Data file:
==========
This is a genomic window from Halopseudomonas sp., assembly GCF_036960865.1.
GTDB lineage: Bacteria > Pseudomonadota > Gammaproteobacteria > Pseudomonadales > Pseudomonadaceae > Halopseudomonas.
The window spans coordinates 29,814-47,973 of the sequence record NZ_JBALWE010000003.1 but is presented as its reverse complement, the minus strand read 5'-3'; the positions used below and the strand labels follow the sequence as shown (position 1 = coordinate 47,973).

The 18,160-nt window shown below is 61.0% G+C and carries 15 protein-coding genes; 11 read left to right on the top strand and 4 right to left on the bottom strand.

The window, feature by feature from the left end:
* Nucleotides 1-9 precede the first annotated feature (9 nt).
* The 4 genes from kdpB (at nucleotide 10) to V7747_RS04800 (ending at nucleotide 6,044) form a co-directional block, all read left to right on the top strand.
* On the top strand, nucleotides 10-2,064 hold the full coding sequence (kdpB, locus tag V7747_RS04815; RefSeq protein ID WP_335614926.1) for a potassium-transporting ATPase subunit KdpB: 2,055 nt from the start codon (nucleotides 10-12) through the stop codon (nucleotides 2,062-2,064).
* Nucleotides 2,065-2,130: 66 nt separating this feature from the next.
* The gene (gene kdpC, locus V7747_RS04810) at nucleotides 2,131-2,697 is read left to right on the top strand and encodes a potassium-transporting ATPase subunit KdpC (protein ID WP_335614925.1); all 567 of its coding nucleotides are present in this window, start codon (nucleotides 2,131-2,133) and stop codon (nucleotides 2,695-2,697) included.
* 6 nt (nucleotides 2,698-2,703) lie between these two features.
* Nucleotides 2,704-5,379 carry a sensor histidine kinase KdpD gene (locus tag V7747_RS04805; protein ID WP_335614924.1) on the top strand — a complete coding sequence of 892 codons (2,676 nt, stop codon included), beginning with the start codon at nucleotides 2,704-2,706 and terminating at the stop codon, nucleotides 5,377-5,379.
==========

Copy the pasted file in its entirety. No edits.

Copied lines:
This is a genomic window from Halopseudomonas sp., assembly GCF_036960865.1.
GTDB lineage: Bacteria > Pseudomonadota > Gammaproteobacteria > Pseudomonadales > Pseudomonadaceae > Halopseudomonas.
The window spans coordinates 29,814-47,973 of the sequence record NZ_JBALWE010000003.1 but is presented as its reverse complement, the minus strand read 5'-3'; the positions used below and the strand labels follow the sequence as shown (position 1 = coordinate 47,973).

The 18,160-nt window shown below is 61.0% G+C and carries 15 protein-coding genes; 11 read left to right on the top strand and 4 right to left on the bottom strand.

The window, feature by feature from the left end:
* Nucleotides 1-9 precede the first annotated feature (9 nt).
* The 4 genes from kdpB (at nucleotide 10) to V7747_RS04800 (ending at nucleotide 6,044) form a co-directional block, all read left to right on the top strand.
* On the top strand, nucleotides 10-2,064 hold the full coding sequence (kdpB, locus tag V7747_RS04815; RefSeq protein ID WP_335614926.1) for a potassium-transporting ATPase subunit KdpB: 2,055 nt from the start codon (nucleotides 10-12) through the stop codon (nucleotides 2,062-2,064).
* Nucleotides 2,065-2,130: 66 nt separating this feature from the next.
* The gene (gene kdpC, locus V7747_RS04810) at nucleotides 2,131-2,697 is read left to right on the top strand and encodes a potassium-transporting ATPase subunit KdpC (protein ID WP_335614925.1); all 567 of its coding nucleotides are present in this window, start codon (nucleotides 2,131-2,133) and stop codon (nucleotides 2,695-2,697) included.
* 6 nt (nucleotides 2,698-2,703) lie between these two features.
* Nucleotides 2,704-5,379 carry a sensor histidine kinase KdpD gene (locus tag V7747_RS04805; protein ID WP_335614924.1) on the top strand — a complete coding sequence of 892 codons (2,676 nt, stop codon included), beginning with the start codon at nucleotides 2,704-2,706 and terminating at the stop codon, nucleotides 5,377-5,379.